I realized during a worship service this past Sunday that most of the time I am afraid of church because of codependency, not fellowship. During this particular service, the focus was on the new year and reflecting on what had happened to us in 2017 that brought us joy and pain and what we longed to receive from God in 2018. The pastor asked us to think of our desires for the next year in one word and give it to God trusting Him to provide as the music played. There was very little teaching and most of the time was spent reflecting, worshipping and receiving communion. My word was home, since we are looking to move some time in the next year. My husband’s word was peace. I felt hopeful when we left that God had indeed heard our request and we could trust Him to provide. I felt encouraged that we’d been with others who had been seeking the same God we were.
After having experienced so much hurt and disillusionment in the church in previous years, a large part of attending church for me today is spent overcoming fear of others and questioning the motives of the pastor. Since experiencing spiritual abuse, it is almost impossible for me not to do this.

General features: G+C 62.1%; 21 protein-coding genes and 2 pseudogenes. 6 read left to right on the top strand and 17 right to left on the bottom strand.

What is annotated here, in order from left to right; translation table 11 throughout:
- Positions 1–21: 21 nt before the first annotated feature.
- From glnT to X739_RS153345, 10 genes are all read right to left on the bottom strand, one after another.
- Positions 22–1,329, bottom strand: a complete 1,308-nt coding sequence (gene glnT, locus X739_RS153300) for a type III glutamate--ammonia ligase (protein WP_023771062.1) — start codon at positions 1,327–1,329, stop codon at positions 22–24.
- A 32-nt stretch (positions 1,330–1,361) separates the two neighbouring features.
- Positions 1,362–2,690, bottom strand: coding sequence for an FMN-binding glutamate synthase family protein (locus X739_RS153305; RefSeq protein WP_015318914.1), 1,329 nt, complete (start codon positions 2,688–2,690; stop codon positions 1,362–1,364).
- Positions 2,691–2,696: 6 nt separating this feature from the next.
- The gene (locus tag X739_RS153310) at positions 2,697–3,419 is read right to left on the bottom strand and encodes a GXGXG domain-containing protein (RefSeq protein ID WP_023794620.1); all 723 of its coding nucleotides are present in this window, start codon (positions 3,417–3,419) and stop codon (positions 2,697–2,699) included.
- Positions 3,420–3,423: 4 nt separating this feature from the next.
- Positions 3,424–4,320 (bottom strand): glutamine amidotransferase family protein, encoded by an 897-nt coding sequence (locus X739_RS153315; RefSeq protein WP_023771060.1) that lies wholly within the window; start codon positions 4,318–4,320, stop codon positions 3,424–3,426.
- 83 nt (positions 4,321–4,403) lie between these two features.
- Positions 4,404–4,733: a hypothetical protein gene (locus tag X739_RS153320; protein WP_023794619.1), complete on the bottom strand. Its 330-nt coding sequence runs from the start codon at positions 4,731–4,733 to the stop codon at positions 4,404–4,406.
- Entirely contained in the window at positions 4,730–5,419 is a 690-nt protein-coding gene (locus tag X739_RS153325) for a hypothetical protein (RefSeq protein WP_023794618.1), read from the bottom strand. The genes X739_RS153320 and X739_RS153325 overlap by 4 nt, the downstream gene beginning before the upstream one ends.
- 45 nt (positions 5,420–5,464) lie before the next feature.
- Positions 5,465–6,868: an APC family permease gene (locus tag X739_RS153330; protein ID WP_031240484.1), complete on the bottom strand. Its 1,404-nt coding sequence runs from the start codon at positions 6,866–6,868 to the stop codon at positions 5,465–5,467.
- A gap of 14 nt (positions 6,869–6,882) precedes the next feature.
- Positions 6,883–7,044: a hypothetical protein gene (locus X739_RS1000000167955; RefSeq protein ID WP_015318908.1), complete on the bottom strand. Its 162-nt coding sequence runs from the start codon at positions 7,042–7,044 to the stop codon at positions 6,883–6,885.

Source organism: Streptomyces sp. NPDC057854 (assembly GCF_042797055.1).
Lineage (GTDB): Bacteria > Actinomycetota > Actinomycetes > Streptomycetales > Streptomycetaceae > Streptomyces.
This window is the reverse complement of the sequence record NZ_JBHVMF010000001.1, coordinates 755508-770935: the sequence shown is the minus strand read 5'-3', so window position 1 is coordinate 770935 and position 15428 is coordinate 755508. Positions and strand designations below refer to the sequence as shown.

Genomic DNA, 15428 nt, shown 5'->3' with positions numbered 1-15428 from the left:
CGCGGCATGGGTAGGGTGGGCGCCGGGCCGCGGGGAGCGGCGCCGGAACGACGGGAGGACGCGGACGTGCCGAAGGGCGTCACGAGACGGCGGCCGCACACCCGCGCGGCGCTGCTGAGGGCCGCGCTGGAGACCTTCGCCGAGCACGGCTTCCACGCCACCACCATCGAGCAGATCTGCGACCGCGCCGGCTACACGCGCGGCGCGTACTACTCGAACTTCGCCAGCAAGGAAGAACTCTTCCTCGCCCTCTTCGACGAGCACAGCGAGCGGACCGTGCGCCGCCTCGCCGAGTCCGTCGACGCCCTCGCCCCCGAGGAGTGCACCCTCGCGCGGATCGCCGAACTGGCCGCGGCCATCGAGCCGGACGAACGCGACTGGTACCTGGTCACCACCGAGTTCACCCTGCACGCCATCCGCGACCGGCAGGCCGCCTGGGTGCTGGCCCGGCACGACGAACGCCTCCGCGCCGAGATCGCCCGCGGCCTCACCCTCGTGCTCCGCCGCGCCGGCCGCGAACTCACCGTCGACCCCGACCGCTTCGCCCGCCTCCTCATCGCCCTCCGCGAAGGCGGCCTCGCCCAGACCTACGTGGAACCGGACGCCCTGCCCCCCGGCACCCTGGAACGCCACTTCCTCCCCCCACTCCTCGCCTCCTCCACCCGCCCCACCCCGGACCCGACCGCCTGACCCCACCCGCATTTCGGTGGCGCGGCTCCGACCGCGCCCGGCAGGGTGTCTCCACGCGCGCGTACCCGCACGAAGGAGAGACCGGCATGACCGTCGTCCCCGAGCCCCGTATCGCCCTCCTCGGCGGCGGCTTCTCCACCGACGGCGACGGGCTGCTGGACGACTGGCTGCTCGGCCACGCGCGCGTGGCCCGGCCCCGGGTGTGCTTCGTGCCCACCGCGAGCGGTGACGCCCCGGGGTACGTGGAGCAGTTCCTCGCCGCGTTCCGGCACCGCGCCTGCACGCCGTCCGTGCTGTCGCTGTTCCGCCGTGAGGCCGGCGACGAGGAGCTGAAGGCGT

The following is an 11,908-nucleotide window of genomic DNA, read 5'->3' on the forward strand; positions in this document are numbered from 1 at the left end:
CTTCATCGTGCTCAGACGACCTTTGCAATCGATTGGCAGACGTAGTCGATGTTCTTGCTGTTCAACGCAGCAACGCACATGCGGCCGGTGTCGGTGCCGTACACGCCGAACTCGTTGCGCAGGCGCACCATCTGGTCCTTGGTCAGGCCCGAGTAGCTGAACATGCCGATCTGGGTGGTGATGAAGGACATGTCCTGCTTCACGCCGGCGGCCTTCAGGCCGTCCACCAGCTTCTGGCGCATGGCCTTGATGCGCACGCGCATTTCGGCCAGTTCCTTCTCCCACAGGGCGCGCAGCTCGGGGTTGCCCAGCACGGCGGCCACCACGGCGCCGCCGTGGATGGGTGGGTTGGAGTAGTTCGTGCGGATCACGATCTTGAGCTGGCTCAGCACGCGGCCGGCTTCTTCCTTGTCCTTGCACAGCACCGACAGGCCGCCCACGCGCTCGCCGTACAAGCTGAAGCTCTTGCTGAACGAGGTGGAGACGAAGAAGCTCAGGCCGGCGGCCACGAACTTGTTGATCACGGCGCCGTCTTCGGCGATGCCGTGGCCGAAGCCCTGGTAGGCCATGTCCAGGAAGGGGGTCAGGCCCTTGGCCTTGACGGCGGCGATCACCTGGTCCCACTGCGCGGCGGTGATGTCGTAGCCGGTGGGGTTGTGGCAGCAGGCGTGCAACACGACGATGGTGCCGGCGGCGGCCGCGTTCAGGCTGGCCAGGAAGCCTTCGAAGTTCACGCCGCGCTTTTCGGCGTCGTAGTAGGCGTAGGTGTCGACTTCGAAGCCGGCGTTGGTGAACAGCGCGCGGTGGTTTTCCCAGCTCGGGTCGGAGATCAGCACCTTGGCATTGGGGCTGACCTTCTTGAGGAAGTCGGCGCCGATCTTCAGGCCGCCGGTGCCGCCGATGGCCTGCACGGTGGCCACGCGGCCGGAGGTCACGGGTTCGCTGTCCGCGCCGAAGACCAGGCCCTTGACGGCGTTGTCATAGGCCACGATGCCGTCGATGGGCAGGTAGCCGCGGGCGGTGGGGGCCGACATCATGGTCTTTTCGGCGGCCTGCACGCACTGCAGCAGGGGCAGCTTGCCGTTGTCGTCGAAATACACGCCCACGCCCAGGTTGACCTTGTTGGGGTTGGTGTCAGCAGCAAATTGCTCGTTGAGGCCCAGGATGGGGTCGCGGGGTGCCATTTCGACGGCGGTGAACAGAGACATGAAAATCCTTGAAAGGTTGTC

I am still very much hypervigilant when it comes to church. Healing from trauma takes time, and I have come to realize through therapy that acceptance of where I am in this process is the best way to heal.
However, during this service my fears died down as I listened to the music and reflected on my life, my desires, and God. For the first time in a while, I felt at peace.
I read so many stories of abuse in the church these days. I very much believe the church needs to address these issues and make providing a safe church for it’s members a priority, however I also believe that God too often not being the center of our churches is our biggest problem
The realization hit me Sunday that church and worshipping together is not the problem. God encourages us to come together regularly to worship and encourage one another. Problems happen in the church when it becomes less about God and more about people trying to promote personal agendas or fix one another. This was what caused my abuse, not attending a church.
My own pain and suffering came when I went to the pastor for help. He did not do what pastors are supposed to do which was pray for me, encourage me with scripture, or watch out for my soul. He had an agenda. He wanted to fix me, be my hero, and I wanted to be fixed and find Superman.
Codependency was the problem, not Christian fellowship.
I think it is important to say again, that I realize the abuse was not my fault. It was the pastor’s responsibility to keep the relationship safe. However, it is important for my healing that I recognize my own abuse was part of a two fold problem. One part was the former pastor abused me. The other part was that I placed my hope in a man rather than God.